There is, said Gioia, abundant irony in the current situation, given that the Roman Catholic Church is now the largest single religious group in the U.S. -- and is the fastest growing -- but that Catholics simultaneously have abandoned the plastic and literary arts to secular culture. His prescription, ultimately, is for Catholic poets in particular to gather their courage and announce their beliefs -- though he did add that such an announcement might be followed promptly by martyrdom. Still, coming from Mr. Bush's NEA chairman, this call was more than a little encouraging. In the lively, generally friendly Q&A following his lecture, Gioia was asked if the NEA would continue to ignore Catholic writers, and he smoothly replied that as chairman of a Federal agency he was under oath to represent all Americans, including Catholics. Gioia ended his lecture with the apt "Unsaid" from his 2002 American Book Award winner for poetry, Interrogations at Noon.

In his Hudson Review essay, Gioia asks, "What will be the poet's place in a society that has increasingly little use for books, little time for serious culture, little knowledge of the past, little consensus on literary value and -- even among intellectuals -- little faith in poetry itself?" Among his points is the observation that, "the orthodox views of contemporary poetry no longer are either useful or accurate in portraying the rapidly changing shape of the art," and that "the forces most affecting contemporary poetry now mostly come from altogether outside the tradition."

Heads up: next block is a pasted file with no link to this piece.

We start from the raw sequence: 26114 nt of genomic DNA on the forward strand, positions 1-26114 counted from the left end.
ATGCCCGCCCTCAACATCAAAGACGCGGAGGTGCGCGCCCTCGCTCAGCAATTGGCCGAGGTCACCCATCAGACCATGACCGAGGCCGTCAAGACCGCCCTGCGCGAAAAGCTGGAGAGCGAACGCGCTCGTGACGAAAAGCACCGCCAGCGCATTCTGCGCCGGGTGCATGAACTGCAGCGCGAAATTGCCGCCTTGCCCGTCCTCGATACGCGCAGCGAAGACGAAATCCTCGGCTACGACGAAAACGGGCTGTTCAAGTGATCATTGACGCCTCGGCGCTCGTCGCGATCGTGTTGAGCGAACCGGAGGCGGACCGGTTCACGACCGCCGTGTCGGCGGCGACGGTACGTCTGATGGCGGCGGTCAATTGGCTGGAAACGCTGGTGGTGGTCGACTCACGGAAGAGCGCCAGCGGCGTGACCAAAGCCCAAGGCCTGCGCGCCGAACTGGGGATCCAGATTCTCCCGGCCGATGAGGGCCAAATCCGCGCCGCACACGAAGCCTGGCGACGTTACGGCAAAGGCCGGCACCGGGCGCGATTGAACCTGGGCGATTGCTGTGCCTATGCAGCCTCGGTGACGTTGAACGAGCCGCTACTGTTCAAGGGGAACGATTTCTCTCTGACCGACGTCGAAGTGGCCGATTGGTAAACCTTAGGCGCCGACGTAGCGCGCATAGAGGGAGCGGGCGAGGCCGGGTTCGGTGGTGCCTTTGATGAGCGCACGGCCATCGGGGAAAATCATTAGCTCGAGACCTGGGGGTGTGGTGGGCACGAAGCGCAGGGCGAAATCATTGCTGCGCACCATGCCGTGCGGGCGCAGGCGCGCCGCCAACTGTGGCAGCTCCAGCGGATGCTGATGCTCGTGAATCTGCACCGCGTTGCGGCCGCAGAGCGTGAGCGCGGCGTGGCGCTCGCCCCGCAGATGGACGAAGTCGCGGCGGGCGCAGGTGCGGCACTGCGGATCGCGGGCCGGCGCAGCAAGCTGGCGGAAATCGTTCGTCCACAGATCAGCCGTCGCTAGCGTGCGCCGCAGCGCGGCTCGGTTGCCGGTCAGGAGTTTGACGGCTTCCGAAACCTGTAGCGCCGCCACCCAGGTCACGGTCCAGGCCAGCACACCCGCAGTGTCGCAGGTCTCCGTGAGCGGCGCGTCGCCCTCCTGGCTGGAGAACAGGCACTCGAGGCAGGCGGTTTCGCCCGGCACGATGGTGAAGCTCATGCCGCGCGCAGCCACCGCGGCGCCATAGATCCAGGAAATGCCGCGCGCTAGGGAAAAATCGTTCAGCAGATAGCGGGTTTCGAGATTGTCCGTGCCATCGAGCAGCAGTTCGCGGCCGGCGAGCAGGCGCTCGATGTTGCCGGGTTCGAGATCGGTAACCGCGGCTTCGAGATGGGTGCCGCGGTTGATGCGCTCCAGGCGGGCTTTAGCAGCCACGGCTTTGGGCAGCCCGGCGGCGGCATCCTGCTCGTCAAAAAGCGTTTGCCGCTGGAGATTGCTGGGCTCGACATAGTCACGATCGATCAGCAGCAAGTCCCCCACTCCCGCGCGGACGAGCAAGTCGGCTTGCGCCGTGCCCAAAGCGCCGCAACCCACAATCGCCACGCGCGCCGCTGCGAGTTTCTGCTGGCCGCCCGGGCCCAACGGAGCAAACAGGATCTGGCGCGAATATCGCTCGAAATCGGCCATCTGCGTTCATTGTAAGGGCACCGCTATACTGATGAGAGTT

As a poet who has his feet both inside and outside academia I concur when Gioia notes, "Without a doubt the most surprising and significant development in recent American poetry has been the wide-scale and unexpected reemergence of popular poetry -- namely rap, cowboy poetry, poetry slams, and certain overtly accessible types of what was once a defiantly avant-garde genre, performance poetry." And, he adds, "all these new poetic forms have thrived without the support of the university or the literary establishment." Each expressed in live performance, these new forms hold in their very nature defy traditional study as one would study, say, Eliot's Four Quartets. Professors limited in their knowledge to print culture might recall, as Hugh Kenner once wrote (via Pound again, I believe) "The classroom is in the world; the world isn't in the classroom."